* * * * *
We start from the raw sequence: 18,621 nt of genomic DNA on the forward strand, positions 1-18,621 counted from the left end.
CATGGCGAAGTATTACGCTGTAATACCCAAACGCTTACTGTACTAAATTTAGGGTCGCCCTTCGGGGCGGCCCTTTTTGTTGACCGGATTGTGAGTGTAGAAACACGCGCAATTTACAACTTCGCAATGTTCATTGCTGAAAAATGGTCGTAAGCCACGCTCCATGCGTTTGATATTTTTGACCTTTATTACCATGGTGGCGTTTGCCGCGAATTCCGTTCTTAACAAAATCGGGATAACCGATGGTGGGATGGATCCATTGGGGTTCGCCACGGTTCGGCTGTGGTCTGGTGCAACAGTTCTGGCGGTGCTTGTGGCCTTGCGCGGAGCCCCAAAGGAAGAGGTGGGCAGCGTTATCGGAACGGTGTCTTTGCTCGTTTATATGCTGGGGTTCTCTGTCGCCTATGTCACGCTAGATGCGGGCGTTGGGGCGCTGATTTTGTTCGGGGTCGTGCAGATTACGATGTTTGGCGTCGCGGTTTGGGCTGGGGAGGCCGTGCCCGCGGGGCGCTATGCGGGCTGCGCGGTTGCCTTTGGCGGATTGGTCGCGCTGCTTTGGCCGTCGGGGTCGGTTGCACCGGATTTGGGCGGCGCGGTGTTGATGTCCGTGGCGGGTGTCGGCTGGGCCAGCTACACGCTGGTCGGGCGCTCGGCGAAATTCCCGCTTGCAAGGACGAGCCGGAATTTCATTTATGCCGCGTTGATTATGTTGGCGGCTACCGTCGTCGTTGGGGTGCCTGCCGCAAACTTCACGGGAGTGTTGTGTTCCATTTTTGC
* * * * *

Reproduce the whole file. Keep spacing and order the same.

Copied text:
We start from the raw sequence: 18,621 nt of genomic DNA on the forward strand, positions 1-18,621 counted from the left end.
CATGGCGAAGTATTACGCTGTAATACCCAAACGCTTACTGTACTAAATTTAGGGTCGCCCTTCGGGGCGGCCCTTTTTGTTGACCGGATTGTGAGTGTAGAAACACGCGCAATTTACAACTTCGCAATGTTCATTGCTGAAAAATGGTCGTAAGCCACGCTCCATGCGTTTGATATTTTTGACCTTTATTACCATGGTGGCGTTTGCCGCGAATTCCGTTCTTAACAAAATCGGGATAACCGATGGTGGGATGGATCCATTGGGGTTCGCCACGGTTCGGCTGTGGTCTGGTGCAACAGTTCTGGCGGTGCTTGTGGCCTTGCGCGGAGCCCCAAAGGAAGAGGTGGGCAGCGTTATCGGAACGGTGTCTTTGCTCGTTTATATGCTGGGGTTCTCTGTCGCCTATGTCACGCTAGATGCGGGCGTTGGGGCGCTGATTTTGTTCGGGGTCGTGCAGATTACGATGTTTGGCGTCGCGGTTTGGGCTGGGGAGGCCGTGCCCGCGGGGCGCTATGCGGGCTGCGCGGTTGCCTTTGGCGGATTGGTCGCGCTGCTTTGGCCGTCGGGGTCGGTTGCACCGGATTTGGGCGGCGCGGTGTTGATGTCCGTGGCGGGTGTCGGCTGGGCCAGCTACACGCTGGTCGGGCGCTCGGCGAAATTCCCGCTTGCAAGGACGAGCCGGAATTTCATTTATGCCGCGTTGATTATGTTGGCGGCTACCGTCGTCGTTGGGGTGCCTGCCGCAAACTTCACGGGAGTGTTGTGTTCCATTTTTGC